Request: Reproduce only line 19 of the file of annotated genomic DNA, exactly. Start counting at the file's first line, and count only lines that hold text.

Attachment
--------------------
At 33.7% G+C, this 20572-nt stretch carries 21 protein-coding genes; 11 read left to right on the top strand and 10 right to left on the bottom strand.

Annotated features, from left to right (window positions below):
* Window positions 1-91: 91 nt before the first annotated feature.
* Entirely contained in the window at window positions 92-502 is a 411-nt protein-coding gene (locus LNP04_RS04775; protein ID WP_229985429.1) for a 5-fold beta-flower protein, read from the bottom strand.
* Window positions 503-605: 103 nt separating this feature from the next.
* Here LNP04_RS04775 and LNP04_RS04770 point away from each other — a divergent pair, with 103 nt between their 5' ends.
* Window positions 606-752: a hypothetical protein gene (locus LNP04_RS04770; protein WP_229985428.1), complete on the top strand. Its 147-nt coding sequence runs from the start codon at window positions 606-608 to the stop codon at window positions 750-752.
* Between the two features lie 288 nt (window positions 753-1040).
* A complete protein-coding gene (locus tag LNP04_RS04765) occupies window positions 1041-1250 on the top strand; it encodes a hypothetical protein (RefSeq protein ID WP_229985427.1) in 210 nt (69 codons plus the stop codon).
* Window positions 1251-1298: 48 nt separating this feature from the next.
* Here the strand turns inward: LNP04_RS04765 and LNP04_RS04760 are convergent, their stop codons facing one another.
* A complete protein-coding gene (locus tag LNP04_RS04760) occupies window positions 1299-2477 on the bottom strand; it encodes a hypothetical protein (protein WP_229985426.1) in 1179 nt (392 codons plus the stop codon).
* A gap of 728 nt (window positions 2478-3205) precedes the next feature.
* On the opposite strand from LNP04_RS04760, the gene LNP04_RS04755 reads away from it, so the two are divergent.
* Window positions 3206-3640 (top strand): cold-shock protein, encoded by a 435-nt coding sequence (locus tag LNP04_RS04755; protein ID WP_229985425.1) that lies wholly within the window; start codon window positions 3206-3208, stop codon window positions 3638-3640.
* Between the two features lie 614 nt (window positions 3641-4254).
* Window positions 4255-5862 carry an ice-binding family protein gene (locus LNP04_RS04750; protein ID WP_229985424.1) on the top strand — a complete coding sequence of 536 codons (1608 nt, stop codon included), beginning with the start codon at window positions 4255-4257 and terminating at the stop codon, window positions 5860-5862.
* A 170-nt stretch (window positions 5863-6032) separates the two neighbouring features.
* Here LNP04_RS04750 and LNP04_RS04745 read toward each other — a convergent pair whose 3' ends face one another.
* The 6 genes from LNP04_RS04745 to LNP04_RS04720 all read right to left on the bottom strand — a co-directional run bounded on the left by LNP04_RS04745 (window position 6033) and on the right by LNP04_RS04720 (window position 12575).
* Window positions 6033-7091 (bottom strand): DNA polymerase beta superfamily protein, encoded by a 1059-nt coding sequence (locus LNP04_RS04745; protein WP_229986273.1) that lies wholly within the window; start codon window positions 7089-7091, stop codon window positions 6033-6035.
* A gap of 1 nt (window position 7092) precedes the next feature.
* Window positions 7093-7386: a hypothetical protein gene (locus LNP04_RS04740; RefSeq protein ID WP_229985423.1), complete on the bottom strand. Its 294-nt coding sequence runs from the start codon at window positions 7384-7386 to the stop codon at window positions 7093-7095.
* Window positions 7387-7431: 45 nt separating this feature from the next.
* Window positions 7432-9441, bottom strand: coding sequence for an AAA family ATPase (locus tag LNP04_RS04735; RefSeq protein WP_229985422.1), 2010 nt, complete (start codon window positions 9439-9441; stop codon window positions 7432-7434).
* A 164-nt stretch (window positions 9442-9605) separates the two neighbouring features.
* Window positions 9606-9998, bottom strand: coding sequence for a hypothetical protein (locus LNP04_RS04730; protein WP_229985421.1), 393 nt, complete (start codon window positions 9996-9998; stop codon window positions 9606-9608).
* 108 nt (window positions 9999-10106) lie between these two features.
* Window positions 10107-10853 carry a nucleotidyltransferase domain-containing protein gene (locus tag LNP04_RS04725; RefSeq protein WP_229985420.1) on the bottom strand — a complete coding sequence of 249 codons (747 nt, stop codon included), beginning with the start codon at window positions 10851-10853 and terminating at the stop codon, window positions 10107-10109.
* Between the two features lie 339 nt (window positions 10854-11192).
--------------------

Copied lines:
* Here LNP04_RS04750 and LNP04_RS04745 read toward each other — a convergent pair whose 3' ends face one another.